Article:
Human beings are flesh and blood, not mechanical machines and this type of interaction reduces them to just that.

        The family had every right to be incensed.

  • vahawkman

    In the next 10 years there is going to be an estimate 100k physician shortage in the US. Robots/technology will be used more and more. Our healthcare system would become even more stressed, more physician shortages, if free health care comes about in the next 10 years. No easy answers.

    • BJ

      > even more stressed, more physician shortages, if free health care comes about

      Free health care doesn’t exist, I think you meant universal health care where providing financial risk protection, improved access to health services, and improved health outcomes is the goal.

      It would probably increase demand for doctors because people might go to them instead of dying or getting everyone else around them sick. oh wait, if they get go to doctor and don’t spread flu maybe they will create less stress on the system? Maybe if they get preventive health coverage the end of life terminal coverage that takes an excessive amount of current resources would not be as needed, creating less stress on the system? Perhaps..

    • jon

      You have to start at the why. Why is there a physician shortage?
      Boomers are retiring because they are old.
      Millennials aren’t becoming doctors because it’s prohibitively expensive to get a MD.

      So the issue here is both that we let boomers retire, and that we aren’t doing enough to keep education costs low.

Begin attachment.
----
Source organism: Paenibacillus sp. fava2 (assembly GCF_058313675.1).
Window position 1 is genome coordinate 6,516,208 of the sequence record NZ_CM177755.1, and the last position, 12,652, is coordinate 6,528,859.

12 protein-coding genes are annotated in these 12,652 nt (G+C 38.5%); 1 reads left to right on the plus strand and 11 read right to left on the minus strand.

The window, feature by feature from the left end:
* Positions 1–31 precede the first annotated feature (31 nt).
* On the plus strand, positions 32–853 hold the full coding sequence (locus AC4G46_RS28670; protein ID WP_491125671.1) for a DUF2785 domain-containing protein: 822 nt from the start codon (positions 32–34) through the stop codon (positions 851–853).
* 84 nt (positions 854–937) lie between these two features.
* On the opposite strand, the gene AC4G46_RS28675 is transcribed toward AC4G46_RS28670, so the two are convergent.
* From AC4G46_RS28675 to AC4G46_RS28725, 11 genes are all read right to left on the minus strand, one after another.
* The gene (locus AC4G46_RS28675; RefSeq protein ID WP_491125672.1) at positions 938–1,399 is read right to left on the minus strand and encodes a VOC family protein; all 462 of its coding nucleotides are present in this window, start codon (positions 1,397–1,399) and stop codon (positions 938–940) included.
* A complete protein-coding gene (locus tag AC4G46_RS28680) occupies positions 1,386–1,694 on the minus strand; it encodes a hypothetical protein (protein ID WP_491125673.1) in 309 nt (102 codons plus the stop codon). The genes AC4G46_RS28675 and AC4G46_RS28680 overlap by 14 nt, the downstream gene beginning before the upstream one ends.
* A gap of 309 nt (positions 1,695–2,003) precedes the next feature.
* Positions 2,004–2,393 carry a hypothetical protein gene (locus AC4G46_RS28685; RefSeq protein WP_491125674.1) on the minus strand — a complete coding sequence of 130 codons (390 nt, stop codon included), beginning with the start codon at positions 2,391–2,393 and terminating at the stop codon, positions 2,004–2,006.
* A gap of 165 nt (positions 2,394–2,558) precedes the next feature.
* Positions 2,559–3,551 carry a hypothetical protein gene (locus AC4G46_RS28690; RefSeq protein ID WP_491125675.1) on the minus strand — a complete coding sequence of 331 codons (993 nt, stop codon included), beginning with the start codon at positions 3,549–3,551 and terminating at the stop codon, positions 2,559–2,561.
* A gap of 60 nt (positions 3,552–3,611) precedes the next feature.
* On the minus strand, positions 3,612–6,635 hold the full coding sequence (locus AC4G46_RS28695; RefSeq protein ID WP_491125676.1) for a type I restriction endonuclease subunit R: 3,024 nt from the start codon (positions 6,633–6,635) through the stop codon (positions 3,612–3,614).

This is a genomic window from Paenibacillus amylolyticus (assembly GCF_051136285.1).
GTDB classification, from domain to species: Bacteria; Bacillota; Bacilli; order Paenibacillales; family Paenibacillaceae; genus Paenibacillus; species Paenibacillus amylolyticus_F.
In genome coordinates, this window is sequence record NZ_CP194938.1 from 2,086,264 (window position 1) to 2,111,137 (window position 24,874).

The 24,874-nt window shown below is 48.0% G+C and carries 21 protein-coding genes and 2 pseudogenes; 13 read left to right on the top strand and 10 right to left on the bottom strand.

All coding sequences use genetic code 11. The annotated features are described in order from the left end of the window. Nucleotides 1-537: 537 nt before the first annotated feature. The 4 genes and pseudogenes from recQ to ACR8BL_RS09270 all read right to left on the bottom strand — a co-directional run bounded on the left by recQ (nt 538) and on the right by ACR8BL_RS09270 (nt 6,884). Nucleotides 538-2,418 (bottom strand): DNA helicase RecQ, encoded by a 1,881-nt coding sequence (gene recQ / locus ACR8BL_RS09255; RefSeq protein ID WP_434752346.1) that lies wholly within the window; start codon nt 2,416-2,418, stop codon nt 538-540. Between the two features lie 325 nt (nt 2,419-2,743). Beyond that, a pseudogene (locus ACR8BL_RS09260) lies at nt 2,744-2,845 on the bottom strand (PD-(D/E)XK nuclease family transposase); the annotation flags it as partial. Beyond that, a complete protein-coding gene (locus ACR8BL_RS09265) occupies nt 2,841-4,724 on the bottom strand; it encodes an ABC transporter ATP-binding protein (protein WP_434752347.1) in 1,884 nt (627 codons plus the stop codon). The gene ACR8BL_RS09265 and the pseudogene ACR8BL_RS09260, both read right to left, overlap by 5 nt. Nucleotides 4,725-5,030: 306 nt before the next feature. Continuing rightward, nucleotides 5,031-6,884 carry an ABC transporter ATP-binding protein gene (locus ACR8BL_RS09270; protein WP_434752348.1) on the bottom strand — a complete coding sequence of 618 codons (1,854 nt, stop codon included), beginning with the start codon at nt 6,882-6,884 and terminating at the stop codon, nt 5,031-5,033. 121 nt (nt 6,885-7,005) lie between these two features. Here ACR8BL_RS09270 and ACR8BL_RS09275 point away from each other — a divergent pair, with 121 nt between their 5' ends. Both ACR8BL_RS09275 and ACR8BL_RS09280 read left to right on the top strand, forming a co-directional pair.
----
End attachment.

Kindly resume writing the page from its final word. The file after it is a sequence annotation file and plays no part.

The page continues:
Crazy suggestion: cancel social security benefits for retirement and dump that money into education. Boomers can’t retire, Millenials get money for school… it’s a win/win (unless your a boomer…)

      Realistic suggestion: Fixing such a broken system is going to have some short term pain, there is no way around it. And we’ve avoided that short term pain for so long while the system got worse and worse, we are eventually going to have the bite the bullet and make some sort of drastic change. Nothing can run this broken for this long and not have it be a challenge to fix, if it was easy we would have fixed it already.

      • Karl Crabkiller

        The number of medical doctors in the USA has been increasing faster than the general population over the last 40 years. The doctor shortage issue is local not national.

      • William_TellAll

        Physicians who want a specialty beyond primary care physician require up to 12 years from bachelors to med school to specialty training. Many physicians now won’t take Medicare patients because their reimbursement rate has been chopped so many times by the government.They can’t afford to take new Medicare patients and pay off their loans.

      • Frank

        PAs and NPs can do a lot of that work.

  • Guest

    ALSO, every other approach would have taken more time. This man did not have time as shown by the facts.

    No single answer to be applied across the board is gonna work every time.

    • Where was the doctor that it would’ve taken 12 hours to get to where the patient was and where was the wife that she would not have been able to get there before the doctor would have?